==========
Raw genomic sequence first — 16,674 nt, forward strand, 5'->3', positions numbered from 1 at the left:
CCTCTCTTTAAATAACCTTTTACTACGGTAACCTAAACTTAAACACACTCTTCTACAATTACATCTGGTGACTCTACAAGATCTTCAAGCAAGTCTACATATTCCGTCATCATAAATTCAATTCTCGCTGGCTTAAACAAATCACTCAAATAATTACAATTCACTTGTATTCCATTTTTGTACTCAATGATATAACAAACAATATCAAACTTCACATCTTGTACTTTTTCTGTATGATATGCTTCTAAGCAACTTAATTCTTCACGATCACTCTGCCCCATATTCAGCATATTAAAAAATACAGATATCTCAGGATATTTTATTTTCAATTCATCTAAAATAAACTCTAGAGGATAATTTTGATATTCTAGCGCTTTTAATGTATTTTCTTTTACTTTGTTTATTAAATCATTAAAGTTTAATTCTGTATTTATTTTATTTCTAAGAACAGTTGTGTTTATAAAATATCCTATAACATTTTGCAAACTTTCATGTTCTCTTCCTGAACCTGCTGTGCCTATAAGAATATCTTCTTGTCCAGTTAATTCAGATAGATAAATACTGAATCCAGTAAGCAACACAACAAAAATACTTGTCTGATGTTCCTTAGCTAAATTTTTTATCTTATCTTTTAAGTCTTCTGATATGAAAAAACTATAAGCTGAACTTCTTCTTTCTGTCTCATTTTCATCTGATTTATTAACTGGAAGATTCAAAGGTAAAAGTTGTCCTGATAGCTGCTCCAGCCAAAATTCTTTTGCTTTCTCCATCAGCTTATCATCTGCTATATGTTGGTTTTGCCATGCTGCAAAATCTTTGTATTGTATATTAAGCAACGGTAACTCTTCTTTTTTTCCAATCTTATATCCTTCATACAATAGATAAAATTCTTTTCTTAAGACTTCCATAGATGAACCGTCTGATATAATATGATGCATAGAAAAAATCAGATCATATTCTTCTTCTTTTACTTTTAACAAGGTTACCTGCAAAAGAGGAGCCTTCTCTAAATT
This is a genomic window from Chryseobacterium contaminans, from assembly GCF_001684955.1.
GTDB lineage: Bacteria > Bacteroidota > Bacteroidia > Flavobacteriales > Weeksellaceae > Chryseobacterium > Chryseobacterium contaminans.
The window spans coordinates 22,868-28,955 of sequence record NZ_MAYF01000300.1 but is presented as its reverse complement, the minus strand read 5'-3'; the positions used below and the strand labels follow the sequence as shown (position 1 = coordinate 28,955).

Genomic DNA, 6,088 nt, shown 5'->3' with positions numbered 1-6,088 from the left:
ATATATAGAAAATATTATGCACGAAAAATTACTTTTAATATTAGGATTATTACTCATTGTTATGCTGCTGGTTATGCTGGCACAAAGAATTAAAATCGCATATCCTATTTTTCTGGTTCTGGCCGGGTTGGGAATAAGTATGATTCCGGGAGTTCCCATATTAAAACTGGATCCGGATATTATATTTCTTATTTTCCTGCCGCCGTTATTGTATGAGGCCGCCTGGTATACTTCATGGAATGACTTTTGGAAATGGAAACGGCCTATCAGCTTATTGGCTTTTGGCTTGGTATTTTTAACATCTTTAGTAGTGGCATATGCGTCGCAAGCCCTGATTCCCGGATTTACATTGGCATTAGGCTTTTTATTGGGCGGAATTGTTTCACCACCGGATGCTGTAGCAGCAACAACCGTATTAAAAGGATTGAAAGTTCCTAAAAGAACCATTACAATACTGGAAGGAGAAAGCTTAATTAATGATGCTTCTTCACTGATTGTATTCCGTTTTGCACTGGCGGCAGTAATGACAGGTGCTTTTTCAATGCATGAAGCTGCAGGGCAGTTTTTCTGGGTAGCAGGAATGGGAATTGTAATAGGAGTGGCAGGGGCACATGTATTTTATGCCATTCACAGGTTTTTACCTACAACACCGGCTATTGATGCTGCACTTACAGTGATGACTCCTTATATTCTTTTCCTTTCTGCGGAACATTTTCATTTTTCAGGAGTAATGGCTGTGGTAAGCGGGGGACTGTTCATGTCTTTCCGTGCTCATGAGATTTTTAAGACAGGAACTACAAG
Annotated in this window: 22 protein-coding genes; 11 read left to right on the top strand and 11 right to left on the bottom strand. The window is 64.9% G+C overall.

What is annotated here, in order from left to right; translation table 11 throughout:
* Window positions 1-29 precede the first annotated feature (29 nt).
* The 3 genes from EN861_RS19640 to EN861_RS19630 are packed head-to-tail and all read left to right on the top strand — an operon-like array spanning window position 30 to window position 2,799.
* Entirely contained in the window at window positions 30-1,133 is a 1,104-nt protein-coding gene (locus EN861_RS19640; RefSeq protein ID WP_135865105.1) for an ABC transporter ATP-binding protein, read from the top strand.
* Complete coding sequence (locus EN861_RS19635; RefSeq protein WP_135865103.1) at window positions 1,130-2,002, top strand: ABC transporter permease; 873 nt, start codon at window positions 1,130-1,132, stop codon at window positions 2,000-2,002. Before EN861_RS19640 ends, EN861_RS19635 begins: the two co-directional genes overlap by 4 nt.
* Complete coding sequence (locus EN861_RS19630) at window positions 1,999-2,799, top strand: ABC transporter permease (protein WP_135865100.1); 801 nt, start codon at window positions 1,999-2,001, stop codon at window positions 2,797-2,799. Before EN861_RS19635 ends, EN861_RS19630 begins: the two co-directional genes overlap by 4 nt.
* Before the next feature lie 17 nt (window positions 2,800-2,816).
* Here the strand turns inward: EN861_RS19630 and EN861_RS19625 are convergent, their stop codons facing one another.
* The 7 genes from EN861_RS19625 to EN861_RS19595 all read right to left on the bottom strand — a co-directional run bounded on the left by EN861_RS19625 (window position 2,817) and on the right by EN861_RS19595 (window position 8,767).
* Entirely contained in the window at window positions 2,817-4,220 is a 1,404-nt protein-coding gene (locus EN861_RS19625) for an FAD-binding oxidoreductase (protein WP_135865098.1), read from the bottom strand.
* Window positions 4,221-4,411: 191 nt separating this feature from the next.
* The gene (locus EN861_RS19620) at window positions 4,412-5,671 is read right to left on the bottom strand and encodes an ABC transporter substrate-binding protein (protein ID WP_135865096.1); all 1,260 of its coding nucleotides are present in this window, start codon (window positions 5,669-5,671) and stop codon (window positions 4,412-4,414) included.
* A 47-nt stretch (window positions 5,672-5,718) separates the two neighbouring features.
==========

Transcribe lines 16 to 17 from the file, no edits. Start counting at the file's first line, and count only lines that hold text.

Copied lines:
* Here the strand turns inward: EN861_RS19630 and EN861_RS19625 are convergent, their stop codons facing one another.
* The 7 genes from EN861_RS19625 to EN861_RS19595 all read right to left on the bottom strand — a co-directional run bounded on the left by EN861_RS19625 (window position 2,817) and on the right by EN861_RS19595 (window position 8,767).